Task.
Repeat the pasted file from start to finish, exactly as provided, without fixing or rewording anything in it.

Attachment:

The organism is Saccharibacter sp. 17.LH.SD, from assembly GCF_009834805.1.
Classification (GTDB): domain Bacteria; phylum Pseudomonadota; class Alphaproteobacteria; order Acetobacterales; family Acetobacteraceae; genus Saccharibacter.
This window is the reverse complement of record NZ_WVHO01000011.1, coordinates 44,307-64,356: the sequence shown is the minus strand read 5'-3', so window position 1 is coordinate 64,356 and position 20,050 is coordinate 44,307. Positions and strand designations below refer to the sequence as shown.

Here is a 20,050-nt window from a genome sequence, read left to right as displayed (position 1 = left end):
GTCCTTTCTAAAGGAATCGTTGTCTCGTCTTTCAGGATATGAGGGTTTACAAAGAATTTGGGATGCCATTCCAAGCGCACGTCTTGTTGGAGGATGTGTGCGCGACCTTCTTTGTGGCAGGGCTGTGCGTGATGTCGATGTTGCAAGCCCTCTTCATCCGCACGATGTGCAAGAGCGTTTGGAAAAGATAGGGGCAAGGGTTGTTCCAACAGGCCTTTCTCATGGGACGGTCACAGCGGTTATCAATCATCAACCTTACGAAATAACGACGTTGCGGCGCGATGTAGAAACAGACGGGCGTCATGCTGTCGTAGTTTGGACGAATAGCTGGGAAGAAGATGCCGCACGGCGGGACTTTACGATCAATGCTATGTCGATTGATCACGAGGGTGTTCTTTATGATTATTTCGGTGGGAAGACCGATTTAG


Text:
The organism is Saccharibacter sp. 17.LH.SD, from assembly GCF_009834805.1.
Classification (GTDB): domain Bacteria; phylum Pseudomonadota; class Alphaproteobacteria; order Acetobacterales; family Acetobacteraceae; genus Saccharibacter.
This window is the reverse complement of record NZ_WVHO01000011.1, coordinates 44,307-64,356: the sequence shown is the minus strand read 5'-3', so window position 1 is coordinate 64,356 and position 20,050 is coordinate 44,307. Positions and strand designations below refer to the sequence as shown.

Here is a 20,050-nt window from a genome sequence, read left to right as displayed (position 1 = left end):
GTCCTTTCTAAAGGAATCGTTGTCTCGTCTTTCAGGATATGAGGGTTTACAAAGAATTTGGGATGCCATTCCAAGCGCACGTCTTGTTGGAGGATGTGTGCGCGACCTTCTTTGTGGCAGGGCTGTGCGTGATGTCGATGTTGCAAGCCCTCTTCATCCGCACGATGTGCAAGAGCGTTTGGAAAAGATAGGGGCAAGGGTTGTTCCAACAGGCCTTTCTCATGGGACGGTCACAGCGGTTATCAATCATCAACCTTACGAAATAACGACGTTGCGGCGCGATGTAGAAACAGACGGGCGTCATGCTGTCGTAGTTTGGACGAATAGCTGGGAAGAAGATGCCGCACGGCGGGACTTTACGATCAATGCTATGTCGATTGATCACGAGGGTGTTCTTTATGATTATTTCGGTGGGAAGACCGATTTAG